Take your time on these roads, not only for the obvious safety reasons, but there is some amazing farm land and valley views and if you pass through there at the right time of day, the sun reflections on the hill sides and farm dams can be breath taking.
Finding The Falls.
On arriving to the Falls carpark area, we were blown away to find that car parking was at a premium, with not only the main car park practically overflowing but even the secondary smaller car park almost full as well, and the flow of visitors just kept coming.
Right next to the car park is a little picnic/lunch area with BBQ fire pit and park benches. To our disgust there was a heap of rubbish just left scattered across the fire pit and what makes this worse is that it was less than 48 hours before, that the 2 month long lockdown, restrictions were eased, meaning that this rubbish was left there by a group of lazy visitors and I say group because there was way too much rubbish for one person to create in such a short period of time. It really isn’t hard to carry your own rubbish home, so do the right thing please, so that we can all continue to enjoy these special places.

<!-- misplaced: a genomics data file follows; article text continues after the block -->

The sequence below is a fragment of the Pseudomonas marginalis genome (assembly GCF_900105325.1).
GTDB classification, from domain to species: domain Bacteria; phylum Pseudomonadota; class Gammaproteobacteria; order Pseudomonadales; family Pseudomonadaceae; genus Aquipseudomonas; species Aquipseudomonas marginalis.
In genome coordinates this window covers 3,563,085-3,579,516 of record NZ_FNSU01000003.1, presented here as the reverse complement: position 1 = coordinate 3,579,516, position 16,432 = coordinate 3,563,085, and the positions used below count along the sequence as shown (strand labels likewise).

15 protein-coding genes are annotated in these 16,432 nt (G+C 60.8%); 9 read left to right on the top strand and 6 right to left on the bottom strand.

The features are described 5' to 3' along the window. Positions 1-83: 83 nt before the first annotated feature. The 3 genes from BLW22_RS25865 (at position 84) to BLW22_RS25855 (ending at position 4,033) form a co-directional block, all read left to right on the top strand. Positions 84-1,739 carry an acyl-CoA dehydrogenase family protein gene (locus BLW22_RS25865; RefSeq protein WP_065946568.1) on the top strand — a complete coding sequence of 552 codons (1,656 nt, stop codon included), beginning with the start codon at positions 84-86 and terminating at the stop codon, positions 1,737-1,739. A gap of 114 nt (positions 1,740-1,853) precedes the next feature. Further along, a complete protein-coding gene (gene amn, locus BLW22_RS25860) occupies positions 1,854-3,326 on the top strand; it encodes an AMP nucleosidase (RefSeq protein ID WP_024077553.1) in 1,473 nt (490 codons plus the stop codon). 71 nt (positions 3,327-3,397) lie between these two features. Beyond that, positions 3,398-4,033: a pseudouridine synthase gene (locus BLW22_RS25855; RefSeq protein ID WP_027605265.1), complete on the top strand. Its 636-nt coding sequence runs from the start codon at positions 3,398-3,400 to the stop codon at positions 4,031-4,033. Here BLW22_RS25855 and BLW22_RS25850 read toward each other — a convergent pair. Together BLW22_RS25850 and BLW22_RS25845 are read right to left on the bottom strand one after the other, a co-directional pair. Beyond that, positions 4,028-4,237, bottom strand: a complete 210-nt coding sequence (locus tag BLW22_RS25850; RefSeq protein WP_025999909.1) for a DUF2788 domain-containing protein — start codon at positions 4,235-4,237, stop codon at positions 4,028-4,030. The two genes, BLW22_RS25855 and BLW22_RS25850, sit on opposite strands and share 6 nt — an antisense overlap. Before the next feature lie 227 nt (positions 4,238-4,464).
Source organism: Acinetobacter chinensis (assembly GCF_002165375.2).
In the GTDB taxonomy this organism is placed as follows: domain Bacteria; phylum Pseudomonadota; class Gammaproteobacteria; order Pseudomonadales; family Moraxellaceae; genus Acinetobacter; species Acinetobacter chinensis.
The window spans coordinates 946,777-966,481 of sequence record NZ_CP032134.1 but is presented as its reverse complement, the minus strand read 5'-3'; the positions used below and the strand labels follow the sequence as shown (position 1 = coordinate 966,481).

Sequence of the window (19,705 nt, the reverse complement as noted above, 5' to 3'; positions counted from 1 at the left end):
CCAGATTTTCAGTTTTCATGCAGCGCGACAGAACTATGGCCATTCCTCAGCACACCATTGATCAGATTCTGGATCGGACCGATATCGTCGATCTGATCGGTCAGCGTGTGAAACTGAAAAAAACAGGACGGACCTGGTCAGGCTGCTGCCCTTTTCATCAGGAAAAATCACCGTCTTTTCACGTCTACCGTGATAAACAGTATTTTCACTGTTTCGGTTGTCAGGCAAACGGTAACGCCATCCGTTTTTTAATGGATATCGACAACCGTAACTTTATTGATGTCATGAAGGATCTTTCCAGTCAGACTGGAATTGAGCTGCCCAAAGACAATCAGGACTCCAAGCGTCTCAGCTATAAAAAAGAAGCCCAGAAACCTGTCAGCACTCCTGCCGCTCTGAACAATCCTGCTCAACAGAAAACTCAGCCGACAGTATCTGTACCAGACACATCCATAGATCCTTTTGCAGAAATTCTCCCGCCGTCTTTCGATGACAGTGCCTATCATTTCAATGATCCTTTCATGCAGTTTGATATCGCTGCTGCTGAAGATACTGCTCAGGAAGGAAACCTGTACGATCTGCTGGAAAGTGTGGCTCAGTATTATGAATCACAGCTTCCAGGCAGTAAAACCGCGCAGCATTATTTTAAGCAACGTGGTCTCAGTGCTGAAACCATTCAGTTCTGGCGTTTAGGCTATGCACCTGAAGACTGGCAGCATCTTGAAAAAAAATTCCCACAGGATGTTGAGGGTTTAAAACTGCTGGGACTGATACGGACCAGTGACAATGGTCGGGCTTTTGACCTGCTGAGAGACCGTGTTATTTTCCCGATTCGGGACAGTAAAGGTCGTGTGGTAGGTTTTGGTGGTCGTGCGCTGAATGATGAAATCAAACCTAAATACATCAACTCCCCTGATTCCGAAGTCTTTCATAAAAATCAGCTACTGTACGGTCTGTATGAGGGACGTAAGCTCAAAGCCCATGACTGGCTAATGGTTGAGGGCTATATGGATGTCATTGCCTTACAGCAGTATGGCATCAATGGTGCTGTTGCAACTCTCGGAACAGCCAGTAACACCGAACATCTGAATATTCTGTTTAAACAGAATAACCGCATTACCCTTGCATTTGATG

The walk into Paradise Falls is one of pure beauty. A fairly simple walk, that will only take about 10-15 minutes each way, although a moderate level of fitness would be recommended as there is a few rock staircases to negotiate along the way.
The walk snakes you through the edge of a magnificent valley, with some stunning valley and bush covered hill views. There are some stretches of the walk that has some steps cut into the track to make the uphill and down hill sections easier and safer.
Moss covered rocky out crops are scattered along the path and there is even one section where you walk under neath a large rock ledge, making for a fun little photo chance for you to try and “lift” the rock.
When the water is flowing, the Falls are easily heard, echoing down the valley, long before they are to be seen.